Archive for December, 2005

Repetitive Information Injury

5 December 2005

See Rands In Repose: Repetitive Information Injury

Interesting looking tool here…SynchroEdit

5 December 2005


SynchroEdit is a browser-based simultaneous multiuser editor, a form of same-time, different-place groupware. It allows multiple users to edit a single web-based document at the same time, and it continuously synchronizes all changes so that users always have the same version.

Yet more on measurment & innovation

5 December 2005

IdeaFestival: How to discourage innovation: measure everything

Do total quality management, six sigma and ISO 9000 programs discourage innovation?

More on Process vs. Innovation

5 December 2005

Process is an embedded reaction to prior stupidity. Many-to-Many:

Six or seven years ago, ATT asked me to spend some time helping them figure out their web hosting offerings, and after some preliminary work, it became clear that there would be no mainstream hosting business, because the cost to the customer would be too high to be competitive. This was not because ATT was buying expensive hardware; it was because their minimum hosting processes imagined layers and layers of dev, stage, and live servers, and a complex array of user management interfaces. When ATT asked how the existing hosting companies could provide their services so cheaply, I said that the competition was simply offering shell access, and that people could FTP anything they liked to the server or telnet in and write stuff directly on a live box.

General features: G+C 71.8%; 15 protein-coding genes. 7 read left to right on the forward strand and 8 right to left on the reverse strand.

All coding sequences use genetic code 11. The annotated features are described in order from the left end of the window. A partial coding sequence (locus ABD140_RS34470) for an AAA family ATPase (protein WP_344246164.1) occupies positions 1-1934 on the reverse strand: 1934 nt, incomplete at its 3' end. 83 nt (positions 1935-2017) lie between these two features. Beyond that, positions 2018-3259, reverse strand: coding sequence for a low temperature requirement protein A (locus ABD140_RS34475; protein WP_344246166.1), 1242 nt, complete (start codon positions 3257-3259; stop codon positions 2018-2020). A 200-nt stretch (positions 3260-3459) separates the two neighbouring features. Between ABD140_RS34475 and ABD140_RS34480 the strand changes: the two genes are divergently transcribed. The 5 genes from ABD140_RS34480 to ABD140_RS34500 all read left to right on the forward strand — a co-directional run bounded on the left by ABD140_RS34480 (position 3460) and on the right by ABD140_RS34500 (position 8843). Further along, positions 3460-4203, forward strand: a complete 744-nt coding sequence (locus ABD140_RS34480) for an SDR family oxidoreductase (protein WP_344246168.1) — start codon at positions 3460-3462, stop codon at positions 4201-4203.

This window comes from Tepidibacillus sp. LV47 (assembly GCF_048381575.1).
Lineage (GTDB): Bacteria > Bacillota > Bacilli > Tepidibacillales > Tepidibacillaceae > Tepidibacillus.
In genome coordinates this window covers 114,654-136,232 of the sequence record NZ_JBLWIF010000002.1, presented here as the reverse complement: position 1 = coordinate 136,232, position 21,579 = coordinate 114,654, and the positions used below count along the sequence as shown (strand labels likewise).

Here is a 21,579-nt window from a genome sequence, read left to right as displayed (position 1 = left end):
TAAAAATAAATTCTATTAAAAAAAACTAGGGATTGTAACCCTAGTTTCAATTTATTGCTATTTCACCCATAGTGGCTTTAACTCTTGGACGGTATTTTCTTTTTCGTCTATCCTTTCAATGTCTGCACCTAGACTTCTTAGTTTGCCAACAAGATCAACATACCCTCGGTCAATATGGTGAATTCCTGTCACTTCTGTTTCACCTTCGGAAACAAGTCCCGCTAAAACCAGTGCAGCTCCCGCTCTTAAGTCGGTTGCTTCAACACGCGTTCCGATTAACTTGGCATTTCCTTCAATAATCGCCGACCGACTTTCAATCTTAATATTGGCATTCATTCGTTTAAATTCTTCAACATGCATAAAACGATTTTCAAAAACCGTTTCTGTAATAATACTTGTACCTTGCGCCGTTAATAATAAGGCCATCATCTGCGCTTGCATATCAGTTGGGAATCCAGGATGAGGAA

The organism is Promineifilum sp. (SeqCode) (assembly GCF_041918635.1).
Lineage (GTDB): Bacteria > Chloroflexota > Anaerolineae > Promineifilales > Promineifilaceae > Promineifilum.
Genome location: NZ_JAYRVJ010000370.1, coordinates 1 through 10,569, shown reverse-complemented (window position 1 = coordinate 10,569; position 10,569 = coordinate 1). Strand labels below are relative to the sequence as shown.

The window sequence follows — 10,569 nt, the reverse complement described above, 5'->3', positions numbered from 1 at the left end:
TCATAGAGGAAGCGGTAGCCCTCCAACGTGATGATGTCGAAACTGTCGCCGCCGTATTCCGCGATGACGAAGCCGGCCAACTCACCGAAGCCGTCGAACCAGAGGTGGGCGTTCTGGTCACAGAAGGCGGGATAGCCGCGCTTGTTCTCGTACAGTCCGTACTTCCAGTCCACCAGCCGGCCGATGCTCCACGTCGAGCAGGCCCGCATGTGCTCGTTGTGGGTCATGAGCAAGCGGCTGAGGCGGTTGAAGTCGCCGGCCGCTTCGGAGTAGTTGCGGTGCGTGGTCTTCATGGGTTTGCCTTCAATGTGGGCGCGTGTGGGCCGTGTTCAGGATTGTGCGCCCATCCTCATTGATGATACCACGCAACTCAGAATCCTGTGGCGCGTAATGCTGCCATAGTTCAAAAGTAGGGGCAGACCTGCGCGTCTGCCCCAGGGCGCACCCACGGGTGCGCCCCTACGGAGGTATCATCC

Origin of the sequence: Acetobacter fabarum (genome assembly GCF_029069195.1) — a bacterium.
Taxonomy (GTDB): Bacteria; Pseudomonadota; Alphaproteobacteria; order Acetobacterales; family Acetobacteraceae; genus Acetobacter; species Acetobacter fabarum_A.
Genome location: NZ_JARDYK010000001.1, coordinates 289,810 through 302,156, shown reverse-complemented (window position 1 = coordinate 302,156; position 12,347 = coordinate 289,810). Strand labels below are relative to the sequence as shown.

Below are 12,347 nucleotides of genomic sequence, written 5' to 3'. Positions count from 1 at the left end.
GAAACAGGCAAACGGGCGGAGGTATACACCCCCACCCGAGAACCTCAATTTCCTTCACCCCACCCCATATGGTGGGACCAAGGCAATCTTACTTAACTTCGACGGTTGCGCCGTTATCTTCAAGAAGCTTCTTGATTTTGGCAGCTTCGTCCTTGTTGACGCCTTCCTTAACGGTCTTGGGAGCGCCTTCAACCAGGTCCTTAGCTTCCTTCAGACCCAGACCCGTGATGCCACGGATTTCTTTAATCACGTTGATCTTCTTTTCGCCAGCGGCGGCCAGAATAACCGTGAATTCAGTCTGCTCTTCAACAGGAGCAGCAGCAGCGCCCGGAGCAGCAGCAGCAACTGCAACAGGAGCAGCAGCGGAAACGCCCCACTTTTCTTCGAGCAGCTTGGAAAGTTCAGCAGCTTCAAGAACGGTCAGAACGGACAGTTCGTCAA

ATT was aghast, of course, at such laxity, but in fact, it was this kind of simple, process-lite attitude that helped the net spread generally, and it was ATT’s "Quality of Service" attitude that marginalized them.

Glad we don’t have that problem here…

Processes vs. Innovation

5 December 2005

Ross Mayfield’s Weblog: The End of Process

Organizations are trapped in a spiral of declining innovation led by the false promise of efficiency.

Managers have the false belief engineered process and hoarding information is a substitute for good leadership. Processes fail and silos persist despite dysfunctional matrices. Executives are so far removed from exceptions and objections that all they get are carefully packaged reports of good news and numbers that reveal the bad when it’s too late.

Hmmm…sounds like some systems we have at Agilent…